The term that is cited as the major culprit for this error denotes a cultivated field in European languages while in Sanskrit it simply means a plain.

The second term (*haegˆros) has caused much discussion as the European cognates indicate a cultivated field (e.g. Lat ager, OE æcer [> NE acre], Grk agro´s, Arm art, all ‘field’) while the Skt a´jra- means simply ‘plain’ with no indication of agriculture. This divergence of meaning led to the proposal that the Indo-Iranians separated from the Europeans before they had gained agriculture so that we might posit a pastoral Indo-Iranian world and an agricultural European. Such a distinction is not borne out by the abundant evidence that Indo-Iranians also shared in an agricultural vocabulary… (The Oxford Introduction to Proto-Indo-European and the Proto-Indo-European World. Mallory & Adams, 2006).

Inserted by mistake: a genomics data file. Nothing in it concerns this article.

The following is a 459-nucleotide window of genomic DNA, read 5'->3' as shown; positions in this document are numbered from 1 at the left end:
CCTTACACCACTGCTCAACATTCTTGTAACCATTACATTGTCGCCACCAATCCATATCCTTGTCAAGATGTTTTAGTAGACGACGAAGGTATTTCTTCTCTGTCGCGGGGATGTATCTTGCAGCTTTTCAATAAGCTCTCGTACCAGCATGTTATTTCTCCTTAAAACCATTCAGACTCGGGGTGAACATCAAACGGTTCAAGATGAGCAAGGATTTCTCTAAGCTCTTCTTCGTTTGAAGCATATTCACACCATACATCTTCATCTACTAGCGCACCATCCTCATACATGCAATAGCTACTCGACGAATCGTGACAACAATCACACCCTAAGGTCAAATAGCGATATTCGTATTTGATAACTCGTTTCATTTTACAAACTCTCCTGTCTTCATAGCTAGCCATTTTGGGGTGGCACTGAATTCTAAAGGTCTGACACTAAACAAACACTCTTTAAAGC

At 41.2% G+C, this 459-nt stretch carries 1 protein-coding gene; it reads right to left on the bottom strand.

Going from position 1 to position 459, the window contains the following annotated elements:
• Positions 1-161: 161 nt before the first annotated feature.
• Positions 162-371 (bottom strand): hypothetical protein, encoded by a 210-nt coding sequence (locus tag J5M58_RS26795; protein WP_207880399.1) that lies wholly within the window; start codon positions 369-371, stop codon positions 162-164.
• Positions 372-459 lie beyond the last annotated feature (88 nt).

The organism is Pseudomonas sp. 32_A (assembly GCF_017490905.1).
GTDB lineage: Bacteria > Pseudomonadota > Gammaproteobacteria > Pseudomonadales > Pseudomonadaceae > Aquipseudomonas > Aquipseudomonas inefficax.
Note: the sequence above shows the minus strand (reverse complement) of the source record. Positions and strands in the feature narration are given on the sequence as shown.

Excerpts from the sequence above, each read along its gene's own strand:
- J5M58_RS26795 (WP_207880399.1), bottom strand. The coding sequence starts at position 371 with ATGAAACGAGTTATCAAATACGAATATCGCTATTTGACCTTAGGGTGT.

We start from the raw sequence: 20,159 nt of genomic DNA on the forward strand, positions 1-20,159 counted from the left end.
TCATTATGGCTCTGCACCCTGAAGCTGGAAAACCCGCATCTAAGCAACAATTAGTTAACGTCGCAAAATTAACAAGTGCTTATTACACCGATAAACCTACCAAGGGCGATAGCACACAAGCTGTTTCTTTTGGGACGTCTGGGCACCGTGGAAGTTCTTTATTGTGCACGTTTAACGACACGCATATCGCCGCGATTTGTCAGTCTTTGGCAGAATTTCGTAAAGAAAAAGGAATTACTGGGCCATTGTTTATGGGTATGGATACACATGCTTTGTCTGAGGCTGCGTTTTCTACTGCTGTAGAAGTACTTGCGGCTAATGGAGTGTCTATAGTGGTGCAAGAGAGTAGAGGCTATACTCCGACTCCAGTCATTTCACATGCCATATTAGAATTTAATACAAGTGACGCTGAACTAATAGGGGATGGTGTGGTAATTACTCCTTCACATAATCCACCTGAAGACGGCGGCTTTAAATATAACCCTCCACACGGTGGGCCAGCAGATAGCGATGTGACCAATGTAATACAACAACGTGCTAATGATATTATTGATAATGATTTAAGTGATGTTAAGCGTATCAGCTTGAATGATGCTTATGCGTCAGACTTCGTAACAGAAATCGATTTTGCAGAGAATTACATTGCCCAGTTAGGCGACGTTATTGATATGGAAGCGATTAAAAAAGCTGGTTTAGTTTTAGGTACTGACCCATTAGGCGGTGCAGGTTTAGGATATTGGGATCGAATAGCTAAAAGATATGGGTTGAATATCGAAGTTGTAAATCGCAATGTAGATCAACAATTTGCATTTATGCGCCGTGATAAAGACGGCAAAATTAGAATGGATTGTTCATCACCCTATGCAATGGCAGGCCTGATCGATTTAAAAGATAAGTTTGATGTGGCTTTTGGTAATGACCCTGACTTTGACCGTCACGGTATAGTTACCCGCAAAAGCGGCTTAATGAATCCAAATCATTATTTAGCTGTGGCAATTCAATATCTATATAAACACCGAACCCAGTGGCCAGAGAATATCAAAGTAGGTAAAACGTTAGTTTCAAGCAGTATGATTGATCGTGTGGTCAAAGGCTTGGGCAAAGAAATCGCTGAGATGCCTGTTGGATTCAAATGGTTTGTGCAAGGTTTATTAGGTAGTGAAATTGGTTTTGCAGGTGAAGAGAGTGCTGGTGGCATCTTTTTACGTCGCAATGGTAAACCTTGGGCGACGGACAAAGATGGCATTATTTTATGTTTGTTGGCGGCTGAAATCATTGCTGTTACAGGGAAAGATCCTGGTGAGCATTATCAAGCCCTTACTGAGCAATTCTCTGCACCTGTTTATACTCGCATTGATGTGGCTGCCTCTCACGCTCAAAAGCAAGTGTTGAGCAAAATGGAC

the Proto-Indo-Europeans possessed an economy based on domesticated livestock and domestic cereals. Earlier models such as those developed in detail by Wilhelm Brandenstein (1936) that suggested a marked dichotomy between arable Europeans and pastoral Indo-Iranians (or Tokharians) cannot really be sustained (Mallory 1997b) and despite a considerable number of differences there is still a substantial amount of shared agricultural vocabulary between European and Asian languages (Table 1 and 2). While the lists of cognates can certainly be criticized in certain specifics and they may well be an over-optimistic summary, I fear that there would still be a sufficient assemblage of words to indicate that both Europeans and Asiatic Indo-Europeans shared inherited words for both livestock and arable agriculture… (Twenty-first century clouds over Indo-European Homelands. Mallory 2012).